Olga Klosowski works with drawing and printmaking, with recent forays into sculpture as well. Throughout her work, she focuses on found objects and places or situations of abandonment, while exploring new ways of recording and commemorating the past. Klosowski studied Art and Art History at University of Toronto Mississauga, has received a number of grants and awards and is currently a resident artist at Centre  Print Studio in Hamilton.
Taking inspiration from nature, Heather Cook is a self-taught artist who works with oils and acrylics. She creates animals and plants that range from whimsical to strikingly realistic, finishing many of her pieces with a resin topcoat. She has illustrated two children’s books and also works as a florist.
Sam Pedicelli works with craft-based media, including beadwork textiles and soft sculpture. In her art she works with small-scale installation that features whimsical figures, which, as described in her artist statement: “The figures re-imagine the daily monotony of life in a metropolitan city as bizarre creatures and caricatures, illustrating strangely familiar scenes that view contemporary culture through both a cynical and comical lens.” A recent OCAD graduate, Pedicelli has been an Artist-in-Residence at Harbourfront Centre since 2015.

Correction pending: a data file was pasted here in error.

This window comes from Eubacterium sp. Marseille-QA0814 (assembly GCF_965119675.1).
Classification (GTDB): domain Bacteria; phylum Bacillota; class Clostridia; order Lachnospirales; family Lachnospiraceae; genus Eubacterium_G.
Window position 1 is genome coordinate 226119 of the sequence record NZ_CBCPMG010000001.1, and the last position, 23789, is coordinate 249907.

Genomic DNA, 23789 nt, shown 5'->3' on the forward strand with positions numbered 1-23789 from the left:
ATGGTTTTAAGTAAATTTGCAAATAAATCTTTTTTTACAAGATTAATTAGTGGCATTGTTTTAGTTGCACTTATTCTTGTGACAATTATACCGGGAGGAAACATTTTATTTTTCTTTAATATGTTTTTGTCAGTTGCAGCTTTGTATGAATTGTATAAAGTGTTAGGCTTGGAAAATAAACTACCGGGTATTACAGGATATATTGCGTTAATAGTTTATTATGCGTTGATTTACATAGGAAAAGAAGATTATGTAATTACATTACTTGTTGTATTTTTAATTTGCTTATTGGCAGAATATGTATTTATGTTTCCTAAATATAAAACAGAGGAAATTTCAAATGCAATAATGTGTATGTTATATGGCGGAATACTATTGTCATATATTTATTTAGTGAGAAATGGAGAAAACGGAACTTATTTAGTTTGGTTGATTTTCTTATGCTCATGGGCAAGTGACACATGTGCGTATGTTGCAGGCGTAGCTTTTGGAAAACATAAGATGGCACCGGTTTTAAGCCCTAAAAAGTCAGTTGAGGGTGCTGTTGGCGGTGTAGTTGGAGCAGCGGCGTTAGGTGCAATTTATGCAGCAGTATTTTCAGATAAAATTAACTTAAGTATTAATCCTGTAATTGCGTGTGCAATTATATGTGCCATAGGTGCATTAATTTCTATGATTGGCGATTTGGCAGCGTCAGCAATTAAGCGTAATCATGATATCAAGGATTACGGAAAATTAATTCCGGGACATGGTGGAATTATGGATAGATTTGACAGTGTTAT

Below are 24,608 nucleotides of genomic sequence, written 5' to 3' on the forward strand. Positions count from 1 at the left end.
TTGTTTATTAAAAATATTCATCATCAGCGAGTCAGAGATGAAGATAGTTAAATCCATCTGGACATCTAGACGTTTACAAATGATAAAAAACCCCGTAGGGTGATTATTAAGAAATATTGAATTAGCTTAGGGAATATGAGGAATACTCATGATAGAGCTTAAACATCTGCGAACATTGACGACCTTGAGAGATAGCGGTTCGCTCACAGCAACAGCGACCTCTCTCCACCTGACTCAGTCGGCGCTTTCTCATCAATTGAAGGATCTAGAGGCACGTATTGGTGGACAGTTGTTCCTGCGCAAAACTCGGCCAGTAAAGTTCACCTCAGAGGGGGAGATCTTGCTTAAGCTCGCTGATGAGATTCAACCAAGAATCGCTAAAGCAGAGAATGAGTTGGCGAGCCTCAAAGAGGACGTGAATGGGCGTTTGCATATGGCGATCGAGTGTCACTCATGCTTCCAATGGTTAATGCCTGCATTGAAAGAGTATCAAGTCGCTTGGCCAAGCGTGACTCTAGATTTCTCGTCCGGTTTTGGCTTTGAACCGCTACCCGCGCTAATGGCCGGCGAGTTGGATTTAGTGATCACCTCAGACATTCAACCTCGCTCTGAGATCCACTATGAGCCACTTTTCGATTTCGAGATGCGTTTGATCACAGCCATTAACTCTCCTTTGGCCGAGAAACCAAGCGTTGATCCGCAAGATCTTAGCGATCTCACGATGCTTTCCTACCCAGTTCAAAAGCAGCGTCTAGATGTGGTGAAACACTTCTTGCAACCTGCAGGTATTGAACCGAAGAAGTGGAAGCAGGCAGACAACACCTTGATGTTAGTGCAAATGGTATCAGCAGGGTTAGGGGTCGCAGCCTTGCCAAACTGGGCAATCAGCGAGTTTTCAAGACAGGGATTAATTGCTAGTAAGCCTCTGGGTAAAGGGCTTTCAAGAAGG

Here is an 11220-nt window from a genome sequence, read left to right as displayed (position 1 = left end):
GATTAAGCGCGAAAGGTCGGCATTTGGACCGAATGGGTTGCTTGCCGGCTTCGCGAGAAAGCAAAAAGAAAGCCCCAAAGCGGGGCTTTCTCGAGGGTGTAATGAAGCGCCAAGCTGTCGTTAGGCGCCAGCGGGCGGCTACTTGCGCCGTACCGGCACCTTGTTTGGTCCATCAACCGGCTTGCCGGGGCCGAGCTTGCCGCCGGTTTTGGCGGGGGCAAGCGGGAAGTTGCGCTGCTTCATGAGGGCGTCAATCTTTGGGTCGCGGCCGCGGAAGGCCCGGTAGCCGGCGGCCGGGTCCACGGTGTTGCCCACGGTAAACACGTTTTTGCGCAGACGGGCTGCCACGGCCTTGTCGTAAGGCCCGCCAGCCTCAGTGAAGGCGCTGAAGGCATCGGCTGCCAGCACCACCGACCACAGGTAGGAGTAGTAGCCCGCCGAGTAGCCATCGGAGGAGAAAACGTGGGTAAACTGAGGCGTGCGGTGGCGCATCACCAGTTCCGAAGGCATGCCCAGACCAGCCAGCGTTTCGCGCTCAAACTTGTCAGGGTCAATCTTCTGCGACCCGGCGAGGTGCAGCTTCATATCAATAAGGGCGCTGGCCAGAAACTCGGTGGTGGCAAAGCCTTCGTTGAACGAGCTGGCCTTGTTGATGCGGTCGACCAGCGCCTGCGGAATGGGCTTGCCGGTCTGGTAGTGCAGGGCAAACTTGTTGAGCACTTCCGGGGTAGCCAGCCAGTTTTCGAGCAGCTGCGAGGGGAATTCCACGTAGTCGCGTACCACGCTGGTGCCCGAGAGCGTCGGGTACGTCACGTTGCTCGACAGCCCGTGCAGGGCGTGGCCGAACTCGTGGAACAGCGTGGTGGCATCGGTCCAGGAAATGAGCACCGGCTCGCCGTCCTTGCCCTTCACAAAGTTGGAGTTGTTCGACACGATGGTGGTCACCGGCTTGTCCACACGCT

Rob Raeside is an emerging glass artist who has been exploring this creative medium for six years. Studying at both Sir Sandford Fleming College and Sheridan College, he has worked with highly-regarded Canadian glass artists like Andy Juntz, Paula Vendermey and Sally McCubbin. Describing his work, Raeside has written that he “is driven by the inherent complexities of what appears to be simple, and the constant desire to refine his technique”.
Working with oils and acrylic, the work of OCAD grad Keight MacLean combines features of Baroque and Renaissance painting with modern themes and approaches, exploring where “historical influence meets modern technique”. Through her reflective paintings, she investigates social ideals of beauty, sexuality, and issues of substance abuse. In her own words, MacLean is “inspired by history… bring[ing] forgotten faces into the contemporary art sphere with experimental techniques and modern media. My work focuses on historical portraits of women forgotten by history, and often addresses modern women’s issues through a historical lens.”
Roula Partheniou creates playful sculptural work that often features arrangements of minimal objects, skewing the viewer’s perception of everyday life as familiar items become disassociated from their typical contexts. Her work reflects her interest in “the principle of Gestalt in the double take”. Partheniou’s work has been featured in a number of gallery exhibitions, including at the Temporary Contemporary in Oakville and MKG127 in Toronto.
Abby McGuane’s work has been featured in group exhibitions at the Power Plant gallery and The Kitchen as well as in solo shows at the now-defunct O’Born Contemporary and the Howard Park Institute. Her work combines raw materials with altered or partially manipulated images, in order to explore boundaries between picture and sculpture, image and frame.
Working with sculpture, painting, and installation, Vanessa Maltese has won a number of grants and awards for her art. Her vibrant, multi-dimensional work often plays with the spatial boundaries of a gallery space, as well as negotiates within and beyond the borders of the frame. Her art has been shown in Toronto and New York.